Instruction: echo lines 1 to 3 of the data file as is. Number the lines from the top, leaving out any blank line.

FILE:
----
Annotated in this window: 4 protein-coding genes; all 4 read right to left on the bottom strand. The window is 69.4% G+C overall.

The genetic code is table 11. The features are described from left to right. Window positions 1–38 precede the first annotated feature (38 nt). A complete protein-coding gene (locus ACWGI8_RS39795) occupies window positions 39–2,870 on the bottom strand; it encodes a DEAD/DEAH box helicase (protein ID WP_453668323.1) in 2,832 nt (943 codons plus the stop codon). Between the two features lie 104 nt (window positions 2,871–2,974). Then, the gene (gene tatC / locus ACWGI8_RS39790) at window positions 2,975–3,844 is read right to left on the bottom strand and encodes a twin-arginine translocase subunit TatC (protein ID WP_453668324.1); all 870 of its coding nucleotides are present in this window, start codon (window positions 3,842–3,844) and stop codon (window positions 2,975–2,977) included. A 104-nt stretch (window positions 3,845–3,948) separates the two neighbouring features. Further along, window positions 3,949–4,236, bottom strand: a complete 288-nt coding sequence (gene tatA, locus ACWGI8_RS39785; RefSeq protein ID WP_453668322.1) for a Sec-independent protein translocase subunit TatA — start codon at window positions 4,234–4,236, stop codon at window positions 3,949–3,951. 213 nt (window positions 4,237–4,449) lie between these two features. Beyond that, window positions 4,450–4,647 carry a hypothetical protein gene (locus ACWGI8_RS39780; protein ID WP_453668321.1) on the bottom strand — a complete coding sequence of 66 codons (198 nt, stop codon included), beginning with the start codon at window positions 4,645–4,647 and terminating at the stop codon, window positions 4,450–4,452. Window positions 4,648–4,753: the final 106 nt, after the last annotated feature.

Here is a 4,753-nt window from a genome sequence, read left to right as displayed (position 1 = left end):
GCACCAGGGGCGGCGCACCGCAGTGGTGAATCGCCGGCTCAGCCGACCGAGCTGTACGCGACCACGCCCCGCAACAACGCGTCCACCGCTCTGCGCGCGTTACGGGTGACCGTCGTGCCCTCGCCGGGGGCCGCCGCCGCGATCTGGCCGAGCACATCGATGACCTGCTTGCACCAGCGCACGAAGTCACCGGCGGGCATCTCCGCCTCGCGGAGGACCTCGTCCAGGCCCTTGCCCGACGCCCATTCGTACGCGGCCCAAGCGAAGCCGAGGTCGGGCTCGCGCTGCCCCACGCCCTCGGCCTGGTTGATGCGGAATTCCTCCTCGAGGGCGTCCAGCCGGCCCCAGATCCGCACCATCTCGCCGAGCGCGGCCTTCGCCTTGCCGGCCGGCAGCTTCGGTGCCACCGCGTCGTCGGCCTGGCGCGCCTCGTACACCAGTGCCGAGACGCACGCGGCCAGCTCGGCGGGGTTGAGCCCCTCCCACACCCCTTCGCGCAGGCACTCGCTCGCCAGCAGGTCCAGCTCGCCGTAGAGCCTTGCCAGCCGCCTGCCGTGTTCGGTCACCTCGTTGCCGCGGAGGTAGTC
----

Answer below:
Annotated in this window: 4 protein-coding genes; all 4 read right to left on the bottom strand. The window is 69.4% G+C overall.

The genetic code is table 11. The features are described from left to right. Window positions 1–38 precede the first annotated feature (38 nt). A complete protein-coding gene (locus ACWGI8_RS39795) occupies window positions 39–2,870 on the bottom strand; it encodes a DEAD/DEAH box helicase (protein ID WP_453668323.1) in 2,832 nt (943 codons plus the stop codon). Between the two features lie 104 nt (window positions 2,871–2,974). Then, the gene (gene tatC / locus ACWGI8_RS39790) at window positions 2,975–3,844 is read right to left on the bottom strand and encodes a twin-arginine translocase subunit TatC (protein ID WP_453668324.1); all 870 of its coding nucleotides are present in this window, start codon (window positions 3,842–3,844) and stop codon (window positions 2,975–2,977) included. A 104-nt stretch (window positions 3,845–3,948) separates the two neighbouring features. Further along, window positions 3,949–4,236, bottom strand: a complete 288-nt coding sequence (gene tatA, locus ACWGI8_RS39785; RefSeq protein ID WP_453668322.1) for a Sec-independent protein translocase subunit TatA — start codon at window positions 4,234–4,236, stop codon at window positions 3,949–3,951. 213 nt (window positions 4,237–4,449) lie between these two features. Beyond that, window positions 4,450–4,647 carry a hypothetical protein gene (locus ACWGI8_RS39780; protein ID WP_453668321.1) on the bottom strand — a complete coding sequence of 66 codons (198 nt, stop codon included), beginning with the start codon at window positions 4,645–4,647 and terminating at the stop codon, window positions 4,450–4,452. Window positions 4,648–4,753: the final 106 nt, after the last annotated feature.

Here is a 4,753-nt window from a genome sequence, read left to right as displayed (position 1 = left end):